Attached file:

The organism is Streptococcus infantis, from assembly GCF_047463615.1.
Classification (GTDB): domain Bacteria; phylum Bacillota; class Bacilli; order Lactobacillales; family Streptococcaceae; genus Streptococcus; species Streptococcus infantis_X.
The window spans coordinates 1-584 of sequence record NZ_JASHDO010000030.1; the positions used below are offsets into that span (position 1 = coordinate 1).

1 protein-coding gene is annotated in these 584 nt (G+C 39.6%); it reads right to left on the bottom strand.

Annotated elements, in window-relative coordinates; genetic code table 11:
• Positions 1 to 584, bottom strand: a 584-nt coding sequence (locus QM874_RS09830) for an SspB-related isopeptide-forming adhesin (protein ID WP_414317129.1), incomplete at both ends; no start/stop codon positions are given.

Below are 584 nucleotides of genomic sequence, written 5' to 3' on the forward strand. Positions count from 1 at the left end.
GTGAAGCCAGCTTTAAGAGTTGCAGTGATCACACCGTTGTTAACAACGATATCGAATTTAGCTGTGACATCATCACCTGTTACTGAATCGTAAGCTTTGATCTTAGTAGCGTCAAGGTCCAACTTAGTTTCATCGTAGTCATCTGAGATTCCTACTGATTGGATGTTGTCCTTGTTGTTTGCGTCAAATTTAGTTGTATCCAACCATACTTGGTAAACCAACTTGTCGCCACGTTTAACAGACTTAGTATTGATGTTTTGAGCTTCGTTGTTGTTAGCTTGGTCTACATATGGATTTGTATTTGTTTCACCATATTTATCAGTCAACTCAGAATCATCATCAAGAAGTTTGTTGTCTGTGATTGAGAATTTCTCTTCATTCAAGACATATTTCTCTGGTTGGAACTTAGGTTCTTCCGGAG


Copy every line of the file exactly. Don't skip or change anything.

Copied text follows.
The organism is Streptococcus infantis, from assembly GCF_047463615.1.
Classification (GTDB): domain Bacteria; phylum Bacillota; class Bacilli; order Lactobacillales; family Streptococcaceae; genus Streptococcus; species Streptococcus infantis_X.
The window spans coordinates 1-584 of sequence record NZ_JASHDO010000030.1; the positions used below are offsets into that span (position 1 = coordinate 1).

1 protein-coding gene is annotated in these 584 nt (G+C 39.6%); it reads right to left on the bottom strand.

Annotated elements, in window-relative coordinates; genetic code table 11:
• Positions 1 to 584, bottom strand: a 584-nt coding sequence (locus QM874_RS09830) for an SspB-related isopeptide-forming adhesin (protein ID WP_414317129.1), incomplete at both ends; no start/stop codon positions are given.

Below are 584 nucleotides of genomic sequence, written 5' to 3' on the forward strand. Positions count from 1 at the left end.
GTGAAGCCAGCTTTAAGAGTTGCAGTGATCACACCGTTGTTAACAACGATATCGAATTTAGCTGTGACATCATCACCTGTTACTGAATCGTAAGCTTTGATCTTAGTAGCGTCAAGGTCCAACTTAGTTTCATCGTAGTCATCTGAGATTCCTACTGATTGGATGTTGTCCTTGTTGTTTGCGTCAAATTTAGTTGTATCCAACCATACTTGGTAAACCAACTTGTCGCCACGTTTAACAGACTTAGTATTGATGTTTTGAGCTTCGTTGTTGTTAGCTTGGTCTACATATGGATTTGTATTTGTTTCACCATATTTATCAGTCAACTCAGAATCATCATCAAGAAGTTTGTTGTCTGTGATTGAGAATTTCTCTTCATTCAAGACATATTTCTCTGGTTGGAACTTAGGTTCTTCCGGAG